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What Does the India State of Forest Report 2021 Say?

The northeastern states of India — Arunachal Pradesh, Assam, Manipur, Nagaland, Tripura, Mizoram, Meghalaya, and Sikkim — account for 23.75% of the country’s total forest cover. These states have lost a total of 1,020 sq km of forest during 2019-2021, according to the report.
Indian forests

Image credit: Down to Earth

On Thursday, January 13, the Ministry of Environment, Forests and Climate Change (MoEFCC) released the India State of Forest Report (ISFR) 2021. The report showed a continuing increase in forest cover across the country. However, experts have flagged some of its other aspects as causes for concern, such as a decline in forest cover in the Northeast, loss of dense forests, and an increase in forest fires.

The ISFR 2021 presents the latest status of the ‘forest cover’ and ‘tree cover’ of the country, estimates of growing stock, extent of trees outside forests, mangrove cover, bamboo resources, and assessment of forest carbon stock.

According to ISFR 2021, India has recorded an increase of 1,540 square kilometres in its forest cover. This is the increase recorded during 2019 and 2021. The last such report was published in 2019. All lands more than one hectare in area, with a tree canopy density of more than 10%, including tree orchards, bamboo, palms, etc., occurring within recorded forest and other government lands, private community or institutional lands, are included in the assessment of ‘forest cover’.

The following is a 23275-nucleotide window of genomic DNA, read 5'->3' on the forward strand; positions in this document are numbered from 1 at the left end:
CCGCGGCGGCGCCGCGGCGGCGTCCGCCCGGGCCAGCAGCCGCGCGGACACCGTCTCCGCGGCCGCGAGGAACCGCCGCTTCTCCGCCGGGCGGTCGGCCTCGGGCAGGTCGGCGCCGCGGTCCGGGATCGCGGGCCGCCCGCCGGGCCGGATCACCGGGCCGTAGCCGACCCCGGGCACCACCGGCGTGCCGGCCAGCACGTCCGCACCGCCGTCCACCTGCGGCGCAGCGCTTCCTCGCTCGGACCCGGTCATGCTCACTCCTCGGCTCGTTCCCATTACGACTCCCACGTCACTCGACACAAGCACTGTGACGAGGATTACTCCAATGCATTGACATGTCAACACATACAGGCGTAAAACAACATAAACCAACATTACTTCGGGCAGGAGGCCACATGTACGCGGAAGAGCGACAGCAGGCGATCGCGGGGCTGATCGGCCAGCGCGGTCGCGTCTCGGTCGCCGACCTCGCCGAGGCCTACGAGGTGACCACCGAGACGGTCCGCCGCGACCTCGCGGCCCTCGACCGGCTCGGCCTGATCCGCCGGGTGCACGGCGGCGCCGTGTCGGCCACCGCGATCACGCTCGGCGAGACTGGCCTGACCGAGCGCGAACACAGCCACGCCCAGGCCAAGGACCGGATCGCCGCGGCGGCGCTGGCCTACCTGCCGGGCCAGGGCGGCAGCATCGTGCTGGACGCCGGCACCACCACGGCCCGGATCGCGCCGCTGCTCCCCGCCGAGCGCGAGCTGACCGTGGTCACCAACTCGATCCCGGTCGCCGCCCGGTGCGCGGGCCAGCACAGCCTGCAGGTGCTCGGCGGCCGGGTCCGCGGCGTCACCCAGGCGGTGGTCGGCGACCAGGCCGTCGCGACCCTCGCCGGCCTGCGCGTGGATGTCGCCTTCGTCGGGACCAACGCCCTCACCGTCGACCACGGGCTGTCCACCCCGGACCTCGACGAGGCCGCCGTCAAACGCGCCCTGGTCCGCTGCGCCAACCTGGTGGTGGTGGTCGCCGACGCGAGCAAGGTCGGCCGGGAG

India’s total forest cover is 7,13,789 square kilometres, or 21.71% of the total geographical area of the country. India has set a target of bringing 33% of its geographical area under forest cover as envisaged in the National Forest Policy, 1988. This was also one of the key targets enlisted in the Strategy for New India @ 75 document released in December 2018 by the NITI Aayog

However, a look at the data reveals that India is not adding dense forests.

It is actually losing significant areas of natural forests with moderate tree cover. India has more forest cover with tree canopy density in the range of 10% to 40%, referred to as ‘open forest’.

The ISFR is based on four categories of forests listed by the Forest Survey of India. These categories are – Very Dense Forest (with tree canopy density of 70% or above), Moderately Dense Forest (tree canopy density of 40% or above but less than 70%), Open Forest (tree canopy density of 10% or above but less than 40%), and Scrub (tree canopy density less than 10%).


Open forests currently have the biggest share in the country’s forest cover, with 9.34% of the total geographical area of the country (307,120 sq km). Very dense forests account for just 3.04% (99,779 sq km) of the total geographical area, and moderately dense forests account for 9.33% (3,06,890 sq km). India’s total 7,13,789 sq km of forest cover comprises 13.97% of very dense forests, 42.99% of moderately dense forests, and 43% of open forest.

India has reported an increase of just 501 sq km under the Very Dense Forest category in the last two years. There is a loss of 1,582 sq km under the Moderately Dense Forest category. Open forests have reported an increase of 2,612 sq km.